“Nonetheless, it is heartening to see many companies realigning their business strategies towards ESG considerations. Companies are referring to proven case studies of thriving green industrial parks both locally and regionally to balance the trilemma of profit, people and planet.”

He adds that the benefits will outweigh the challenges in the long term because of the positive impact on the environment, people and business operations.

“Benefits range from improved stakeholder perception and productivity of workforce through to future-proofing businesses for impending carbon taxes and, eventually, the right to trade goods with certain countries (for example, the European Green Deal). More importantly, greener industries are doing their part to mitigate climate change,” says Ashwin.

He adds that government initiatives and support are needed to ensure that ESG commitments and initiatives are implemented and executed properly. 

Future outlook

What does the future hold in relation to ESG for industrial parks and facilities? Our experts provide some key highlights.

Says Knight Frank’s Wong, “Looking forward, we expect growing ESG demands to drive the new generation of industrial developments, comprising master industrial developments that are efficiently planned and managed as a complete, self-sustaining industrial ecosystem that healthily integrates with its immediate and wider environment. 

“Fundamental sustainability transformation is becoming mainstream in the built environment and the ESG agenda is set to create a positive impact in the industrial real estate segment, with a resultant larger multiplier effect on the residential and commercial asset classes.”

For JLL’s Lau, “The key driver shall be corporate world transformation to become carbon neutral by 2030. This principle shall include not just office, but also wider built environment — logistics and industrial.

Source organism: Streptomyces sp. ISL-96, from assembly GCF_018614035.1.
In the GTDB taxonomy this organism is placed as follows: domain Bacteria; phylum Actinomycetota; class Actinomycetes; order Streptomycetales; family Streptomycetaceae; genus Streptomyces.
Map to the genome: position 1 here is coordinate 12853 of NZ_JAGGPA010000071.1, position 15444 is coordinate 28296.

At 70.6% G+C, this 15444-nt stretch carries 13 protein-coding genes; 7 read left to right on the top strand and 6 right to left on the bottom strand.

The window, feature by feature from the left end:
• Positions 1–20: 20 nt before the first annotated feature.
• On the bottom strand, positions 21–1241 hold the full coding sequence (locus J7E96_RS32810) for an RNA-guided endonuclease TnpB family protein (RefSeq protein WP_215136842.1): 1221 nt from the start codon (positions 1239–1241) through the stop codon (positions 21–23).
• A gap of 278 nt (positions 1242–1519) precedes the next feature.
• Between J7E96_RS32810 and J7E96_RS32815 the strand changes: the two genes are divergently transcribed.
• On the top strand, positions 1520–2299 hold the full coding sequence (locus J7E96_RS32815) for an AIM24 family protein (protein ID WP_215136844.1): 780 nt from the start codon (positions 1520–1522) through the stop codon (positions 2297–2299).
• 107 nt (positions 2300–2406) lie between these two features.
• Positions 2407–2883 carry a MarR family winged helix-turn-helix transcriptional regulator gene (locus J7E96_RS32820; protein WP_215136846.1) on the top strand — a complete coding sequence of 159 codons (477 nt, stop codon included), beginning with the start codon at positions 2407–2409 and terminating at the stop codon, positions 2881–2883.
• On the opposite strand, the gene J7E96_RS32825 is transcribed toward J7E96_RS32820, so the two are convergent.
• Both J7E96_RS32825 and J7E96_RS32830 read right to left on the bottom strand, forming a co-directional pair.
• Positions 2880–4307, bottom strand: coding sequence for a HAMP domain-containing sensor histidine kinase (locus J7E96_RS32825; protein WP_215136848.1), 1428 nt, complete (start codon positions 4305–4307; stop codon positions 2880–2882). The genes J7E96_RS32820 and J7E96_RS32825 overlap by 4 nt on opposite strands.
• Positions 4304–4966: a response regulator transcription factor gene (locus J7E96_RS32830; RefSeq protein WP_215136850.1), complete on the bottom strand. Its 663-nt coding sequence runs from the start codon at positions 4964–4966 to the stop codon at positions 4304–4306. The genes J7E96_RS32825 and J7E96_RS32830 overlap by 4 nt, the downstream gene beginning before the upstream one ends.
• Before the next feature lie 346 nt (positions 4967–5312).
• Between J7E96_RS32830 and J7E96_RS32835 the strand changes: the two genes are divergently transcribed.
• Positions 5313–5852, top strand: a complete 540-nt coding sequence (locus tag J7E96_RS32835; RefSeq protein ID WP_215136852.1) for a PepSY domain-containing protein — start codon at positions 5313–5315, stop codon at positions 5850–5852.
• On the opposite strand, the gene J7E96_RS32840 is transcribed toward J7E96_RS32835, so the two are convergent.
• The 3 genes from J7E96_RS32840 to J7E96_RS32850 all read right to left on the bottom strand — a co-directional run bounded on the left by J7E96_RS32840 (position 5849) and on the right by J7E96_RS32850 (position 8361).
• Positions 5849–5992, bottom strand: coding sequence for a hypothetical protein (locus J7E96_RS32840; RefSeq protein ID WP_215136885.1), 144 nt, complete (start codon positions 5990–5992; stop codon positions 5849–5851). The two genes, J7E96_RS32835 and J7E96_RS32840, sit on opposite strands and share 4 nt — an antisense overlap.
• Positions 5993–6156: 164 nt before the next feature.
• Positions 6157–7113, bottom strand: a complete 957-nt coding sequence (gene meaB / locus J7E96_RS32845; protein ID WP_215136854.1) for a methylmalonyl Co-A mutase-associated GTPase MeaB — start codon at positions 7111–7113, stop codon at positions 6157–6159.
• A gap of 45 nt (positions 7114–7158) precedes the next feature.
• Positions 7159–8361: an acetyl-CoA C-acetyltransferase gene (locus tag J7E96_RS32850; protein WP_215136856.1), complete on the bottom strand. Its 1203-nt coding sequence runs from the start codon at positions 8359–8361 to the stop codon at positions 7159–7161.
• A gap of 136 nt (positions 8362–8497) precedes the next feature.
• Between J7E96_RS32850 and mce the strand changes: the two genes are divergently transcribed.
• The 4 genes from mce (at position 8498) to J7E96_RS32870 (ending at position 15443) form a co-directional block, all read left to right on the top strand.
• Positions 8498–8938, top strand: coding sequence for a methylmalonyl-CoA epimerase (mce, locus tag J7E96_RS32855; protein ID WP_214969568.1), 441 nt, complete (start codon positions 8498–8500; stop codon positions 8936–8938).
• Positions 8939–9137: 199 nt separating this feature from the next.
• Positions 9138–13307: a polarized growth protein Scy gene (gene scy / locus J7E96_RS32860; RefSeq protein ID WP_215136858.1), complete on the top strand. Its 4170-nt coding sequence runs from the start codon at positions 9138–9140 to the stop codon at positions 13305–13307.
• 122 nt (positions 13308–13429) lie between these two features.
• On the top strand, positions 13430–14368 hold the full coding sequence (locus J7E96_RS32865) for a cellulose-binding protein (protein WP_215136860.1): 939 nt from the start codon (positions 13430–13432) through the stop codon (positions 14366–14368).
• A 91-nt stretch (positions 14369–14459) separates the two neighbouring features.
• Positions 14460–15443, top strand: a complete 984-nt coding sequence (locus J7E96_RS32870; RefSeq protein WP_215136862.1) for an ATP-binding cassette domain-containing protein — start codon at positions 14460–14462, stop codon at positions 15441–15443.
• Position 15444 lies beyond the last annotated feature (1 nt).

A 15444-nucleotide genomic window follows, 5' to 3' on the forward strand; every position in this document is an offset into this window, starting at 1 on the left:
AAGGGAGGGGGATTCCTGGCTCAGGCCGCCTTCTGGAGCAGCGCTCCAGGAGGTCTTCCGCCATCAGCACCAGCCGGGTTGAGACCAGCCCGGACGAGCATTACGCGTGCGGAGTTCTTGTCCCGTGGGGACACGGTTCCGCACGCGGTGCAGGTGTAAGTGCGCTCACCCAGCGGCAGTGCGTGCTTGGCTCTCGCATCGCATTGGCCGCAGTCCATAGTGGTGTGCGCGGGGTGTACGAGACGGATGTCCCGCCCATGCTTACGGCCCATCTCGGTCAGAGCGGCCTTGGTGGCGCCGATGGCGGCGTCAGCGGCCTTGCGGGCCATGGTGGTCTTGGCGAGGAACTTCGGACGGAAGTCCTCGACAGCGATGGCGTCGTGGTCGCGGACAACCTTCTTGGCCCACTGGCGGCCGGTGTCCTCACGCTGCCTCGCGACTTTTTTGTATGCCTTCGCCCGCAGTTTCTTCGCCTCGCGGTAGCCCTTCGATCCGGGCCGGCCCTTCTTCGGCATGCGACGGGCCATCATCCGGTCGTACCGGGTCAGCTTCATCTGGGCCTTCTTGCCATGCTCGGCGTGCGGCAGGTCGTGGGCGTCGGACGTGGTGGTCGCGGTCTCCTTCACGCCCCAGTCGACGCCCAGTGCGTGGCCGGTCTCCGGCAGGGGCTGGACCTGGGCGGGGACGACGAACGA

“The push for greener businesses has led to a growing emphasis on sustainable design in new industries, while older industries must retrofit their equipment for increased energy efficiency. Investors are now seeking companies with a strong record in ESG measures, as these measures help future-proof the business from potential ‘brown taxes’.”

For mGBC’s Ahmad, “Malaysian commerce would be more attuned to good governance principles that put the environment and people first as a guiding principle in its operation. The ESG adoption and practice will greatly aid the country in meeting its pledge and target on SDGs, and at the same time change the sustainability landscape.”

And last but not least, GreenRE’s Ashwin says, “The outlook is positive as we are one of the leading industrial hubs in Southeast Asia. Several international companies that have set up long-term operations in Malaysia are acting as agents of change with their commitment towards developing greener facilities. These provide useful case studies for local players. Further, the banking sector in Malaysia is increasingly providing financing incentives to encourage businesses in the adoption of new technologies.”